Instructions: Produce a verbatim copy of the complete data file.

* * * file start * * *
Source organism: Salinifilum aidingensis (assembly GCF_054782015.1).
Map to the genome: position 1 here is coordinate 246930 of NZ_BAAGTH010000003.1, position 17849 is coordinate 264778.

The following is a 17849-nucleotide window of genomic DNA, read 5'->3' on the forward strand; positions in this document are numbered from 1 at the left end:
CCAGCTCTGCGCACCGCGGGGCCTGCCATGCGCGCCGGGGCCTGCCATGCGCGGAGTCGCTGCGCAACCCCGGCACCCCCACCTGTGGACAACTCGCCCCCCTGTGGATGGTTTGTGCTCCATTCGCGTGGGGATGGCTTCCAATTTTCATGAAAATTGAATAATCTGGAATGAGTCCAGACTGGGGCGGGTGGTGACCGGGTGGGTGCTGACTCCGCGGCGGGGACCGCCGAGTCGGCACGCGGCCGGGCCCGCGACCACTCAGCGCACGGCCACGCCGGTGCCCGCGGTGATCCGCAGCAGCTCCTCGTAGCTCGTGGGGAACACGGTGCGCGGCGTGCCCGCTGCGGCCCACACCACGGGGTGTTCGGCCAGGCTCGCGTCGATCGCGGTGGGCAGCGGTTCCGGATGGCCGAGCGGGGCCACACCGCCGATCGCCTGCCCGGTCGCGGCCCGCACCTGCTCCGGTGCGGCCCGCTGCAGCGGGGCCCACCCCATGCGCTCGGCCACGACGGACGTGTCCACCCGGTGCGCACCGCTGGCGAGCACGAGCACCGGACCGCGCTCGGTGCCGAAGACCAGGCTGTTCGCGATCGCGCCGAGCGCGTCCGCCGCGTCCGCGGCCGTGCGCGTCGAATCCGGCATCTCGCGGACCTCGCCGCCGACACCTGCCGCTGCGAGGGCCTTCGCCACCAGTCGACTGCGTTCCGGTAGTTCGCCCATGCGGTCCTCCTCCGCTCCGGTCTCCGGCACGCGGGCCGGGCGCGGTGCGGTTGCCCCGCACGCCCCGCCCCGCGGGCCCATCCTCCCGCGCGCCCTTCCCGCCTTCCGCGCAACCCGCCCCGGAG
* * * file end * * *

Source organism: Salinifilum aidingensis (assembly GCF_054782015.1).
Map to the genome: position 1 here is coordinate 246930 of NZ_BAAGTH010000003.1, position 17849 is coordinate 264778.

The following is a 17849-nucleotide window of genomic DNA, read 5'->3' on the forward strand; positions in this document are numbered from 1 at the left end:
CCAGCTCTGCGCACCGCGGGGCCTGCCATGCGCGCCGGGGCCTGCCATGCGCGGAGTCGCTGCGCAACCCCGGCACCCCCACCTGTGGACAACTCGCCCCCCTGTGGATGGTTTGTGCTCCATTCGCGTGGGGATGGCTTCCAATTTTCATGAAAATTGAATAATCTGGAATGAGTCCAGACTGGGGCGGGTGGTGACCGGGTGGGTGCTGACTCCGCGGCGGGGACCGCCGAGTCGGCACGCGGCCGGGCCCGCGACCACTCAGCGCACGGCCACGCCGGTGCCCGCGGTGATCCGCAGCAGCTCCTCGTAGCTCGTGGGGAACACGGTGCGCGGCGTGCCCGCTGCGGCCCACACCACGGGGTGTTCGGCCAGGCTCGCGTCGATCGCGGTGGGCAGCGGTTCCGGATGGCCGAGCGGGGCCACACCGCCGATCGCCTGCCCGGTCGCGGCCCGCACCTGCTCCGGTGCGGCCCGCTGCAGCGGGGCCCACCCCATGCGCTCGGCCACGACGGACGTGTCCACCCGGTGCGCACCGCTGGCGAGCACGAGCACCGGACCGCGCTCGGTGCCGAAGACCAGGCTGTTCGCGATCGCGCCGAGCGCGTCCGCCGCGTCCGCGGCCGTGCGCGTCGAATCCGGCATCTCGCGGACCTCGCCGCCGACACCTGCCGCTGCGAGGGCCTTCGCCACCAGTCGACTGCGTTCCGGTAGTTCGCCCATGCGGTCCTCCTCCGCTCCGGTCTCCGGCACGCGGGCCGGGCGCGGTGCGGTTGCCCCGCACGCCCCGCCCCGCGGGCCCATCCTCCCGCGCGCCCTTCCCGCCTTCCGCGCAACCCGCCCCGGAG